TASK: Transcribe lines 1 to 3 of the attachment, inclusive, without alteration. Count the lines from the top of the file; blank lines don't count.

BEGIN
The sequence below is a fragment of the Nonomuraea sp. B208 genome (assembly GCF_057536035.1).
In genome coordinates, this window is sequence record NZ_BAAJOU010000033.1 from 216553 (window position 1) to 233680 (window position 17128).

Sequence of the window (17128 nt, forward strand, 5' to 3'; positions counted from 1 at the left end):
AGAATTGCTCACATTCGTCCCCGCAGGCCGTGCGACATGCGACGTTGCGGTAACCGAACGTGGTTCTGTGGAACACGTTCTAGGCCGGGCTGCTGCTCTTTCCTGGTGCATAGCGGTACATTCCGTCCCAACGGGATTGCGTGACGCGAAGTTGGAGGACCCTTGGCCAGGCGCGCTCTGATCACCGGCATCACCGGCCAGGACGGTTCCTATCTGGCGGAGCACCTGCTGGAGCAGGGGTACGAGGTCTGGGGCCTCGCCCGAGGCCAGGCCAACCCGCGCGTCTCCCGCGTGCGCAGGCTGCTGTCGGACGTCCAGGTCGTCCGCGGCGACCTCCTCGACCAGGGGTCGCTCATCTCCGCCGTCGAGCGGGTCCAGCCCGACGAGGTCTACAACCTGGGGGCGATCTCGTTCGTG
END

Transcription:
The sequence below is a fragment of the Nonomuraea sp. B208 genome (assembly GCF_057536035.1).
In genome coordinates, this window is sequence record NZ_BAAJOU010000033.1 from 216553 (window position 1) to 233680 (window position 17128).

Sequence of the window (17128 nt, forward strand, 5' to 3'; positions counted from 1 at the left end):